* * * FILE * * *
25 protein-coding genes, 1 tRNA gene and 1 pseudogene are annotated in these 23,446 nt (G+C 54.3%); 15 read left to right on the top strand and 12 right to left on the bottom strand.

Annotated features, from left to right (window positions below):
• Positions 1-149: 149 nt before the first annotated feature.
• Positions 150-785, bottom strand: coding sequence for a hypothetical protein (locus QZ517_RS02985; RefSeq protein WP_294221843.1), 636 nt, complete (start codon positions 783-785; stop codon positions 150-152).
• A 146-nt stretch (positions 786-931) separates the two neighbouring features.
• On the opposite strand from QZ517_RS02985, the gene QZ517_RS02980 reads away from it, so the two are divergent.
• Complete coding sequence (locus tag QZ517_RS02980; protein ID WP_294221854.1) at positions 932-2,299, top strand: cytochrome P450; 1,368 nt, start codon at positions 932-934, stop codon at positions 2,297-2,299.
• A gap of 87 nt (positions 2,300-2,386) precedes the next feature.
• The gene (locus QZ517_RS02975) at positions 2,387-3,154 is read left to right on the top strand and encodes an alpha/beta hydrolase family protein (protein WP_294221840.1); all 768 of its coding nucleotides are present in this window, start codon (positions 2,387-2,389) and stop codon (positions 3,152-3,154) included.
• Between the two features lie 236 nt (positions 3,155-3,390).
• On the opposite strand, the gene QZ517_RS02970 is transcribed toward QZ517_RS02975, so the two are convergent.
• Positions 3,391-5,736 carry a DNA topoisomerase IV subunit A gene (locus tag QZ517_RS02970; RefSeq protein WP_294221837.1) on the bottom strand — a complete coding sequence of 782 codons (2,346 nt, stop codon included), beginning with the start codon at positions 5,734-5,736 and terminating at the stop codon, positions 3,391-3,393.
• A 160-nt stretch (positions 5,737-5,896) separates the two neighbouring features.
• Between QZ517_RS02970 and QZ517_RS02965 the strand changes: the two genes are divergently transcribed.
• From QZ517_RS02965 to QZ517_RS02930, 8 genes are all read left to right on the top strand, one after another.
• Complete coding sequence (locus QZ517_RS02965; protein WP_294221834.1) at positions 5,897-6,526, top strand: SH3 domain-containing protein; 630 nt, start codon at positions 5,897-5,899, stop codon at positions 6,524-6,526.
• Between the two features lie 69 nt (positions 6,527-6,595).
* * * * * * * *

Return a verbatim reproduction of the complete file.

25 protein-coding genes, 1 tRNA gene and 1 pseudogene are annotated in these 23,446 nt (G+C 54.3%); 15 read left to right on the top strand and 12 right to left on the bottom strand.

Annotated features, from left to right (window positions below):
• Positions 1-149: 149 nt before the first annotated feature.
• Positions 150-785, bottom strand: coding sequence for a hypothetical protein (locus QZ517_RS02985; RefSeq protein WP_294221843.1), 636 nt, complete (start codon positions 783-785; stop codon positions 150-152).
• A 146-nt stretch (positions 786-931) separates the two neighbouring features.
• On the opposite strand from QZ517_RS02985, the gene QZ517_RS02980 reads away from it, so the two are divergent.
• Complete coding sequence (locus tag QZ517_RS02980; protein ID WP_294221854.1) at positions 932-2,299, top strand: cytochrome P450; 1,368 nt, start codon at positions 932-934, stop codon at positions 2,297-2,299.
• A gap of 87 nt (positions 2,300-2,386) precedes the next feature.
• The gene (locus QZ517_RS02975) at positions 2,387-3,154 is read left to right on the top strand and encodes an alpha/beta hydrolase family protein (protein WP_294221840.1); all 768 of its coding nucleotides are present in this window, start codon (positions 2,387-2,389) and stop codon (positions 3,152-3,154) included.
• Between the two features lie 236 nt (positions 3,155-3,390).
• On the opposite strand, the gene QZ517_RS02970 is transcribed toward QZ517_RS02975, so the two are convergent.
• Positions 3,391-5,736 carry a DNA topoisomerase IV subunit A gene (locus tag QZ517_RS02970; RefSeq protein WP_294221837.1) on the bottom strand — a complete coding sequence of 782 codons (2,346 nt, stop codon included), beginning with the start codon at positions 5,734-5,736 and terminating at the stop codon, positions 3,391-3,393.
• A 160-nt stretch (positions 5,737-5,896) separates the two neighbouring features.
• Between QZ517_RS02970 and QZ517_RS02965 the strand changes: the two genes are divergently transcribed.
• From QZ517_RS02965 to QZ517_RS02930, 8 genes are all read left to right on the top strand, one after another.
• Complete coding sequence (locus QZ517_RS02965; protein WP_294221834.1) at positions 5,897-6,526, top strand: SH3 domain-containing protein; 630 nt, start codon at positions 5,897-5,899, stop codon at positions 6,524-6,526.
• Between the two features lie 69 nt (positions 6,527-6,595).